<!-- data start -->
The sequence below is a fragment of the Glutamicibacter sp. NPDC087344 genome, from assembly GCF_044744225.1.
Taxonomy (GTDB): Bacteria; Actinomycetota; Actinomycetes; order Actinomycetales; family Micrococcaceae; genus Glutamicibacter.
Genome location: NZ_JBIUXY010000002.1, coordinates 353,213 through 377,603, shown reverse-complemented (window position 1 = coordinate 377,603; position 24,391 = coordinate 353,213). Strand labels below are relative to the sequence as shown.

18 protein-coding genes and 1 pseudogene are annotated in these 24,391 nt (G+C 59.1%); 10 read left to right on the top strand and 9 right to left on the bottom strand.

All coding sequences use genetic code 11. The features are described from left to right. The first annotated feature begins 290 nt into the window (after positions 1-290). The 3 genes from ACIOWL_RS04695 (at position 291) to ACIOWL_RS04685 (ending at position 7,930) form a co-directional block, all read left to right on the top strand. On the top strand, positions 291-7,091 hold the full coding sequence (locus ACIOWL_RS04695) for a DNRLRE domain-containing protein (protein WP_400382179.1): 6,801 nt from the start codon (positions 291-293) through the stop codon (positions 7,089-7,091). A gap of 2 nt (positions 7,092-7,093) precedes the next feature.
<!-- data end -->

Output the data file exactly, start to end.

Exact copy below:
The sequence below is a fragment of the Glutamicibacter sp. NPDC087344 genome, from assembly GCF_044744225.1.
Taxonomy (GTDB): Bacteria; Actinomycetota; Actinomycetes; order Actinomycetales; family Micrococcaceae; genus Glutamicibacter.
Genome location: NZ_JBIUXY010000002.1, coordinates 353,213 through 377,603, shown reverse-complemented (window position 1 = coordinate 377,603; position 24,391 = coordinate 353,213). Strand labels below are relative to the sequence as shown.

18 protein-coding genes and 1 pseudogene are annotated in these 24,391 nt (G+C 59.1%); 10 read left to right on the top strand and 9 right to left on the bottom strand.

All coding sequences use genetic code 11. The features are described from left to right. The first annotated feature begins 290 nt into the window (after positions 1-290). The 3 genes from ACIOWL_RS04695 (at position 291) to ACIOWL_RS04685 (ending at position 7,930) form a co-directional block, all read left to right on the top strand. On the top strand, positions 291-7,091 hold the full coding sequence (locus ACIOWL_RS04695) for a DNRLRE domain-containing protein (protein WP_400382179.1): 6,801 nt from the start codon (positions 291-293) through the stop codon (positions 7,089-7,091). A gap of 2 nt (positions 7,092-7,093) precedes the next feature.